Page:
Biochemical Characteristics of Normal pH and Black-cut Beef

In this study, black-cut beef exhibited a lower L* value (L value represents lightness, with lower values indicating darker color) compared to previous reports (Table 1). The increase in pH value of black-cut beef, compared to normal pH beef, can enhance oxygen consumption and myoglobin reduction activity. In exercise physiology, mitochondrial biogenesis is an adaptive mechanism in response to chronic stress and energy deprivation. Therefore, animals exposed to stress before slaughter may increase their mitochondrial content as an organismal adjustment. Hence, one of the objectives of this study is to compare the mitochondrial content between normal pH and black-cut beef using qPCR and differential centrifugation.

Table 1: Comparison of the longest muscle mitochondrial content and biochemical characteristics between normal pH and black-cut beef.

ParameterNormal pH BeefBlack-cut BeefSEMP-value
(a) Composition Analysis

Moisture Content (%)<0.001
Protein (%)
Fat (%)
(b) Mitochondria

Mitochondrial Protein (mg/g tissue)1.852.620.130.03
Mitochondrial DNA Relative Content12.040.480.02
(c) Surface Color

Brightness (L)40.529.40.84<0.001
Chroma Concentration37.629.10.92<0.001
(d) Biochemical Characteristics

Myoglobin Concentration (mg/g meat)<0.001
Oxygen Consumption (OC)0.821.420.2<0.001
Myoglobin Reduction Activity (MRA)<0.001

Differences in Metabolite Profiles between Normal pH and Black-cut Beef

The authors compared the metabolite profiles between black-cut beef and normal pH beef to assess key metabolites contributing to the color difference (Figure 1). Previous studies have shown that the occurrence of black-cut beef is closely related to high pH (>5.8) in the muscles due to the depletion of muscle glycogen pre-slaughter. In this study, black-cut beef exhibited downregulation of metabolites in the glycolytic pathway, including glucose-6-phosphate, glycerol-3-phosphorylcholine, gluconic acid, glucose, fructose, glucose-1-phosphate, fructose-6-phosphate, and galactose-6-phosphate. The downregulation of these metabolites indicates a reduced synthesis of metabolites in the glycolytic pathway, leading to a decrease in lactate production. The anaerobic environment in the muscle favors lactate accumulation, resulting in a decrease in post-slaughter pH. Muscles with high pH are associated with lower levels of glucose-6-phosphate and lower anaerobic glycolytic rates. Therefore, the downregulation of glycolytic flux in the muscle limits its ability to produce lactate. Consequently, the lower levels of glycolytic metabolites can explain the observed high pH in black-cut beef.

Glycolysis Pathway Analysis Service

The depletion of metabolites in the glycolytic pathway promotes the conversion of alternative sources into the glycolytic pathway to supply energy to the organism. In this study, compared to normal pH beef, black-cut beef exhibited excessive levels of pyruvic acid. Additionally, the authors observed upregulation of metabolites in the TCA (tricarboxylic acid) cycle in black-cut beef, including fumaric acid, malic acid, and citric acid. Fumaric acid is converted to malic acid, which is further converted to oxaloacetic acid, generating NADH. The upregulation of TCA cycle metabolites indicates that black-cut beef has a stronger ability to generate ATP through the utilization of metabolites.

In this study, upregulation of the ATP metabolite xanthine was observed in black-cut beef, indicating better energy utilization compared to normal pH beef. Nelson et al. suggested that under stress conditions, energy stores are depleted due to endocrine processes such as hormone secretion. Consequently, cellular adaptive adjustments promote mitochondrial biogenesis and related pathways to restore cellular energy levels. Therefore, the observed downregulation of energy storage-related metabolites, upregulation of energy synthesis metabolites, and higher levels of mitochondrial DNA and proteins in black-cut beef can be attributed to these adaptations. However, the activation and regulation of mitochondrial bioenergetics and biogenesis after animal slaughter remain unclear. Other metabolites, including gamma-aminobutyric acid (GABA), succinic semialdehyde, and nucleotide metabolites (ribose-5-phosphate, uracil, xanthine, and cytidine), were upregulated in black-cut beef. GABA acts as an inhibitory neurotransmitter and counteracts glutamate-mediated excitotoxicity by opening calcium channels. Succinic semialdehyde is a GABA metabolite formed by transaminase action and can be further oxidized to succinic acid, entering the TCA cycle for energy synthesis. The upregulation of succinic semialdehyde in black-cut beef suggests a possible deficiency of succinic semialdehyde dehydrogenase (SSADH). SSADH deficiency is associated with reduced succinic acid synthesis. Therefore, a downregulation of succinic acid metabolites is observed in black-cut beef. Additionally, SSADH deficiency is associated with a rare autosomal recessive genetic disorder in the GABA degradation pathway, involving cerebellar ataxia, a neurological symptom characterized by the lack of voluntary muscle coordination. Therefore, the authors speculate that black-cut beef may have higher levels of involuntary coordinated muscle movements, which could consume energy storage-related metabolites and increase the demand for energy synthesis-related metabolites.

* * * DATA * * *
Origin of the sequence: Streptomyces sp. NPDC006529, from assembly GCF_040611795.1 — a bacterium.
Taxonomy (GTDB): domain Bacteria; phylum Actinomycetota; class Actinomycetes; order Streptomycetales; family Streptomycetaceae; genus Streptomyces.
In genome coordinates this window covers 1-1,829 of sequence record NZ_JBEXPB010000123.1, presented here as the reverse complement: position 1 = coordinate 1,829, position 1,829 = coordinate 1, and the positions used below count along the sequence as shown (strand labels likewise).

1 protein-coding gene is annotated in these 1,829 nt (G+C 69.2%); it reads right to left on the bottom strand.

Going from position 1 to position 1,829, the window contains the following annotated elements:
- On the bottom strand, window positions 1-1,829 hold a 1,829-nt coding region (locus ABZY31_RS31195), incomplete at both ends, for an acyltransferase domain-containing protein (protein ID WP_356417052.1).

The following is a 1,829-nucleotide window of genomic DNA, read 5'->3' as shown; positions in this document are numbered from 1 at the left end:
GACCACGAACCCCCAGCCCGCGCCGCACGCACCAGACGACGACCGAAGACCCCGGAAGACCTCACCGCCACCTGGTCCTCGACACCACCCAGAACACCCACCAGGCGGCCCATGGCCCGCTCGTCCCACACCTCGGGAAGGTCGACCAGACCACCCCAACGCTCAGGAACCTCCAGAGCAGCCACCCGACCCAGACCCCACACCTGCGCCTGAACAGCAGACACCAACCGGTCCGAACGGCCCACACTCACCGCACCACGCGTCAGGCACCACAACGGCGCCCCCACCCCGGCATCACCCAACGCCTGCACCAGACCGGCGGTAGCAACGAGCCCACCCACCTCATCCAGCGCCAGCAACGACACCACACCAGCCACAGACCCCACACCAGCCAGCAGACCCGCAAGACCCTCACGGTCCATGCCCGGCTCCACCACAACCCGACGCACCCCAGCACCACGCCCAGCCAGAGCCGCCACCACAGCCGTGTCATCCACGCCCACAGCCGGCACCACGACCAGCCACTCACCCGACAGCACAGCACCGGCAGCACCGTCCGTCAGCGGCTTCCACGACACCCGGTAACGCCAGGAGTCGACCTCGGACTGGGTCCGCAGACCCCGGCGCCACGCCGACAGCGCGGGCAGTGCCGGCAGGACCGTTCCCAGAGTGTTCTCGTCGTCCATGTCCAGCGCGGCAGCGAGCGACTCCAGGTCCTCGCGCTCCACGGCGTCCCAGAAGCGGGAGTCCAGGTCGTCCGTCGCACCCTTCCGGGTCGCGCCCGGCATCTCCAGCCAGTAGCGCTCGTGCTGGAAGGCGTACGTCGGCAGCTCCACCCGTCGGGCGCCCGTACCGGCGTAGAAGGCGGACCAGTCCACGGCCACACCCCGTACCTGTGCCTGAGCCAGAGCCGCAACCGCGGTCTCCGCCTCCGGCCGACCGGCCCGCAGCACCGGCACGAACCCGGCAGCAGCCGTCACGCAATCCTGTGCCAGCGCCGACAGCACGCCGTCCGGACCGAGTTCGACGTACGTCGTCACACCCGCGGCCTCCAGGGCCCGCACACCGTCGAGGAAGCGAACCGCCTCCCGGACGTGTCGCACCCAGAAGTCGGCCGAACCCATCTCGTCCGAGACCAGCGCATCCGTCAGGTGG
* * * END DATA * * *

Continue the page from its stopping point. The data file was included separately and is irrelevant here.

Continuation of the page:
In conclusion, black-cut beef exhibits higher mitochondrial content and downregulation of metabolites such as glucose-6-phosphate, fructose-6-phosphate, and glucose-1-phosphate in the glycolytic pathway. The decreased synthesis of lactate during anaerobic metabolism contributes to the elevated pH in black-cut beef. Additionally, TCA metabolites such as fumaric acid, citric acid, and malic acid are upregulated, which can activate mitochondrial activity and limit the binding of myoglobin to oxygen.

* For Research Use Only. Not for use in diagnostic procedures.